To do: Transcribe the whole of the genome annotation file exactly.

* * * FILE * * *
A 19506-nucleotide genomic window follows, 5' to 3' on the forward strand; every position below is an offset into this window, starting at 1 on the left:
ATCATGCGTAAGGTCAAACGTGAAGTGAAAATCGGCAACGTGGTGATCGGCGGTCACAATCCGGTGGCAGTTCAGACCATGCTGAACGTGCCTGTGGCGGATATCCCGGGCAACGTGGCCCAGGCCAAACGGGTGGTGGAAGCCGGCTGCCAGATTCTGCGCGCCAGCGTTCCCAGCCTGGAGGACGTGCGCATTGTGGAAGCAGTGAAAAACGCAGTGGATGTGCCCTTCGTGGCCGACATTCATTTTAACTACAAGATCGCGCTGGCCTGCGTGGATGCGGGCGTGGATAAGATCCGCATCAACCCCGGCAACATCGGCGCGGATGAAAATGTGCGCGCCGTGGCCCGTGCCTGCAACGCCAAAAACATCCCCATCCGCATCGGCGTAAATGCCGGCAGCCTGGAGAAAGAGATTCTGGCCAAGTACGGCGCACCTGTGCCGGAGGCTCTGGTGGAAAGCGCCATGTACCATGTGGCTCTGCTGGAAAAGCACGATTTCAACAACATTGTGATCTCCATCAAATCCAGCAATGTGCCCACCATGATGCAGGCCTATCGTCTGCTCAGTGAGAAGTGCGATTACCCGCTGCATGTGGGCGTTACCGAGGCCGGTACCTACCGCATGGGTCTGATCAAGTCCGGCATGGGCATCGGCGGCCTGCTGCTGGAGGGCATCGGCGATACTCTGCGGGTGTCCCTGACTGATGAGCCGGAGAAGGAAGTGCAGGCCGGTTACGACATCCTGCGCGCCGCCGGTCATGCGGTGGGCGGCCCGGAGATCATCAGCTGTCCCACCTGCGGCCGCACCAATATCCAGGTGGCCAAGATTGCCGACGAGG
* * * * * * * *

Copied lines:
A 19506-nucleotide genomic window follows, 5' to 3' on the forward strand; every position below is an offset into this window, starting at 1 on the left:
ATCATGCGTAAGGTCAAACGTGAAGTGAAAATCGGCAACGTGGTGATCGGCGGTCACAATCCGGTGGCAGTTCAGACCATGCTGAACGTGCCTGTGGCGGATATCCCGGGCAACGTGGCCCAGGCCAAACGGGTGGTGGAAGCCGGCTGCCAGATTCTGCGCGCCAGCGTTCCCAGCCTGGAGGACGTGCGCATTGTGGAAGCAGTGAAAAACGCAGTGGATGTGCCCTTCGTGGCCGACATTCATTTTAACTACAAGATCGCGCTGGCCTGCGTGGATGCGGGCGTGGATAAGATCCGCATCAACCCCGGCAACATCGGCGCGGATGAAAATGTGCGCGCCGTGGCCCGTGCCTGCAACGCCAAAAACATCCCCATCCGCATCGGCGTAAATGCCGGCAGCCTGGAGAAAGAGATTCTGGCCAAGTACGGCGCACCTGTGCCGGAGGCTCTGGTGGAAAGCGCCATGTACCATGTGGCTCTGCTGGAAAAGCACGATTTCAACAACATTGTGATCTCCATCAAATCCAGCAATGTGCCCACCATGATGCAGGCCTATCGTCTGCTCAGTGAGAAGTGCGATTACCCGCTGCATGTGGGCGTTACCGAGGCCGGTACCTACCGCATGGGTCTGATCAAGTCCGGCATGGGCATCGGCGGCCTGCTGCTGGAGGGCATCGGCGATACTCTGCGGGTGTCCCTGACTGATGAGCCGGAGAAGGAAGTGCAGGCCGGTTACGACATCCTGCGCGCCGCCGGTCATGCGGTGGGCGGCCCGGAGATCATCAGCTGTCCCACCTGCGGCCGCACCAATATCCAGGTGGCCAAGATTGCCGACGAGG